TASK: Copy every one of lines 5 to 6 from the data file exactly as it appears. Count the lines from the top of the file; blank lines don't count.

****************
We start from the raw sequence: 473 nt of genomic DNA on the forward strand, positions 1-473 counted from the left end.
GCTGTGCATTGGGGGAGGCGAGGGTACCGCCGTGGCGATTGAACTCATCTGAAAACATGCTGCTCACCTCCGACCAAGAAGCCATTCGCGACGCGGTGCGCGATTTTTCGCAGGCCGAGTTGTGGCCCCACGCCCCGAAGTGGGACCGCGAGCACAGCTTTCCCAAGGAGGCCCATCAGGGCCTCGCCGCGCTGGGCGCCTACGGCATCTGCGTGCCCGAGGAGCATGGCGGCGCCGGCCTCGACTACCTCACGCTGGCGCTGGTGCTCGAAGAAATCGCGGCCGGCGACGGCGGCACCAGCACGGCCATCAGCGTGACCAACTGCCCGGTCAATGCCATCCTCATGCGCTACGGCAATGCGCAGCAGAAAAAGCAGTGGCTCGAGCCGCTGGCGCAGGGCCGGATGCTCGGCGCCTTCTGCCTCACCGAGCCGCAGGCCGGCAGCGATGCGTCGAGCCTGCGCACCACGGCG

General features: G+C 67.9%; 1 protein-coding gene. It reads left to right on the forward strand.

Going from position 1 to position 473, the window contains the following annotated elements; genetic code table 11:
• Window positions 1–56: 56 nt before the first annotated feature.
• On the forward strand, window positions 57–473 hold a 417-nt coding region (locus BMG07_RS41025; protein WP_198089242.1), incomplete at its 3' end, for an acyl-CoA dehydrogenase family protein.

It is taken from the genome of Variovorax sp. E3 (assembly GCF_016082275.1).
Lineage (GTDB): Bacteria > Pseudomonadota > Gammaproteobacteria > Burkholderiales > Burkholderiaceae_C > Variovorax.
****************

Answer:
• Window positions 1–56: 56 nt before the first annotated feature.
• On the forward strand, window positions 57–473 hold a 417-nt coding region (locus BMG07_RS41025; protein WP_198089242.1), incomplete at its 3' end, for an acyl-CoA dehydrogenase family protein.